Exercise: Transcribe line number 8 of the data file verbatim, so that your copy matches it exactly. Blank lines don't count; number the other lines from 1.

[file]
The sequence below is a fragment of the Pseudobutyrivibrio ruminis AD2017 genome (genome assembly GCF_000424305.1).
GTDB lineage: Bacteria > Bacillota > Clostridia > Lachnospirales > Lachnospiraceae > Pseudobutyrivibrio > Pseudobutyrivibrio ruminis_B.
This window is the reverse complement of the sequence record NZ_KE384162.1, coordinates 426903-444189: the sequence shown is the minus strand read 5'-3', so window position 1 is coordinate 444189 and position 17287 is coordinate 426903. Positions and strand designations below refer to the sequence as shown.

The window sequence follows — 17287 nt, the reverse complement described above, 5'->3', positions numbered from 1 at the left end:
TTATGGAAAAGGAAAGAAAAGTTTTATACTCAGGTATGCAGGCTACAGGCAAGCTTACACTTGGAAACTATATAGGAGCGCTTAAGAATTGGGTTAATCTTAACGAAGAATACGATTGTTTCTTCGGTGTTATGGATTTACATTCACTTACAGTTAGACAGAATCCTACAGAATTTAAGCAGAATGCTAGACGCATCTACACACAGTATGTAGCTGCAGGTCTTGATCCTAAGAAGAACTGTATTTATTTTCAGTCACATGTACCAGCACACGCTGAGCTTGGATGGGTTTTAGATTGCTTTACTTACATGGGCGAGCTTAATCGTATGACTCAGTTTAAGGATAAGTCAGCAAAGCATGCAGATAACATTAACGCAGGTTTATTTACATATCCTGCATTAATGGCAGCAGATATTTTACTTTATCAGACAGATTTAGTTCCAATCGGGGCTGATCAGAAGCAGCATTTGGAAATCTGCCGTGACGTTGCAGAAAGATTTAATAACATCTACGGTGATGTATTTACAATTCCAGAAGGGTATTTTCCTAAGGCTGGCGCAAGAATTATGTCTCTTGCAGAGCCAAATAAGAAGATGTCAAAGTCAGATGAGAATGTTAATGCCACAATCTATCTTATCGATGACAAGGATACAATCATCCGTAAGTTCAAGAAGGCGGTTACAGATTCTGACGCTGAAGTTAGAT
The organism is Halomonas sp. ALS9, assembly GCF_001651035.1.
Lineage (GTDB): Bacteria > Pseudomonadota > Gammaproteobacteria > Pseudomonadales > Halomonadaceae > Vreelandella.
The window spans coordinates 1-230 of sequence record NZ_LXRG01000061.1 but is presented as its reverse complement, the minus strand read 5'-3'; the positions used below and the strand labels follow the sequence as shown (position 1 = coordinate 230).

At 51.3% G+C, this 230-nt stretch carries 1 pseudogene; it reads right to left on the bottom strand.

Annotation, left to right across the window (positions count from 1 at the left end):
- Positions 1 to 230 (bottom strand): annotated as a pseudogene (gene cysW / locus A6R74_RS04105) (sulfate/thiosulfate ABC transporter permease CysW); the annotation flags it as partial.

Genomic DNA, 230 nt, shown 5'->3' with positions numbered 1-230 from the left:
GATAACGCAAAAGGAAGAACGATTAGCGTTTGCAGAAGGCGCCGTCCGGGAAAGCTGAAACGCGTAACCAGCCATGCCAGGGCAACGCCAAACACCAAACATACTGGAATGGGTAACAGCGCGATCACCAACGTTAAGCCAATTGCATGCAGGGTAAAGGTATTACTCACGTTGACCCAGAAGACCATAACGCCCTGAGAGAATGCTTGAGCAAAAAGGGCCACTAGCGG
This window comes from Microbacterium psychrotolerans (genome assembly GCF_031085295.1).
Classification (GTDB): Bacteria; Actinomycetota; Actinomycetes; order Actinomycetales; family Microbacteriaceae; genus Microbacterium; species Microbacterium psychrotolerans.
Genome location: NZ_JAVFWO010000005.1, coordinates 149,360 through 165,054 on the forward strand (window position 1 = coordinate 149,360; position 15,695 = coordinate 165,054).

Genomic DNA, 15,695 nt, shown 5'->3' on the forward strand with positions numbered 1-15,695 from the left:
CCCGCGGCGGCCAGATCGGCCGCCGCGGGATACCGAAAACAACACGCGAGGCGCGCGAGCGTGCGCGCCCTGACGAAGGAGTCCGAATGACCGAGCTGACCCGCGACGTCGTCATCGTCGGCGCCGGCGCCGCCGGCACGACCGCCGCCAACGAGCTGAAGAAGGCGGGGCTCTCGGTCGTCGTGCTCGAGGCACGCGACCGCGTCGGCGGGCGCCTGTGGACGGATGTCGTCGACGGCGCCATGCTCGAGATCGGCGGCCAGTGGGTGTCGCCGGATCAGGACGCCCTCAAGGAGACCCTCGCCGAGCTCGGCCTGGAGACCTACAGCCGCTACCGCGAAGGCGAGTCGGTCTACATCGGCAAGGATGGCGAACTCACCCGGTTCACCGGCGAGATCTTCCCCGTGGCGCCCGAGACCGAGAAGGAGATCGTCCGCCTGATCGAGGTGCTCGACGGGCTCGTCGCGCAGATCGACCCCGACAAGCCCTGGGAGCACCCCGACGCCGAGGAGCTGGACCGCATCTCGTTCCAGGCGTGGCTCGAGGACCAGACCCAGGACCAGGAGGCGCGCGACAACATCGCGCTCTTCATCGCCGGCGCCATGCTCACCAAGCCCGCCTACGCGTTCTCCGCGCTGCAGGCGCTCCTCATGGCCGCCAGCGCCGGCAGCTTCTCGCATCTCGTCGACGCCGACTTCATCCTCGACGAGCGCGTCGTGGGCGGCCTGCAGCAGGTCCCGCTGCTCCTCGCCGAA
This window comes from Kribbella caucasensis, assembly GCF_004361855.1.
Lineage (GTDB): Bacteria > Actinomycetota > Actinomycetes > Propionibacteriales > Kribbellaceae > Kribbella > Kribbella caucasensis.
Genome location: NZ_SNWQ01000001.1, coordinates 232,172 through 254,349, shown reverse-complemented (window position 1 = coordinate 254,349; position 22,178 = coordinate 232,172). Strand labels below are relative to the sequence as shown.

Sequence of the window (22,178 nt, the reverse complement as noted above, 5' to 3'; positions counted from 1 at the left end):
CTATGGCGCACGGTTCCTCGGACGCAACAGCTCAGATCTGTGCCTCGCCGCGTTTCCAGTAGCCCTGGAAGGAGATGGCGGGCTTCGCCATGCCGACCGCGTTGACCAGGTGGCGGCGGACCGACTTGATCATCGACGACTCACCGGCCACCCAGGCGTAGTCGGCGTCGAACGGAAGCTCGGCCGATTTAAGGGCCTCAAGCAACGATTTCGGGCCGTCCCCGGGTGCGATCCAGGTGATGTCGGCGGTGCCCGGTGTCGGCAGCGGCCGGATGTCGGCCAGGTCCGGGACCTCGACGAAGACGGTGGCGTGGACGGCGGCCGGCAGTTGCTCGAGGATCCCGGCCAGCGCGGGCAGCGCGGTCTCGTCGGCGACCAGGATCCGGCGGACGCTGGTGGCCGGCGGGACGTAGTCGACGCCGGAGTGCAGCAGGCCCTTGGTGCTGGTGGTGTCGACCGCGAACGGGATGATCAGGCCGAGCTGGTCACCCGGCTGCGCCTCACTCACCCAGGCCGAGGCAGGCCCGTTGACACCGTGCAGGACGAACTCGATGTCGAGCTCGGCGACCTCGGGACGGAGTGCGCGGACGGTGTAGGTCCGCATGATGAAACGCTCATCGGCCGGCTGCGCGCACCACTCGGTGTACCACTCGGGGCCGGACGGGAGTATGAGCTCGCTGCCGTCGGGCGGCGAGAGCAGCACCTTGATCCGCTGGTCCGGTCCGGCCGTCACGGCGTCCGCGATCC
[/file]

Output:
The window spans coordinates 1-230 of sequence record NZ_LXRG01000061.1 but is presented as its reverse complement, the minus strand read 5'-3'; the positions used below and the strand labels follow the sequence as shown (position 1 = coordinate 230).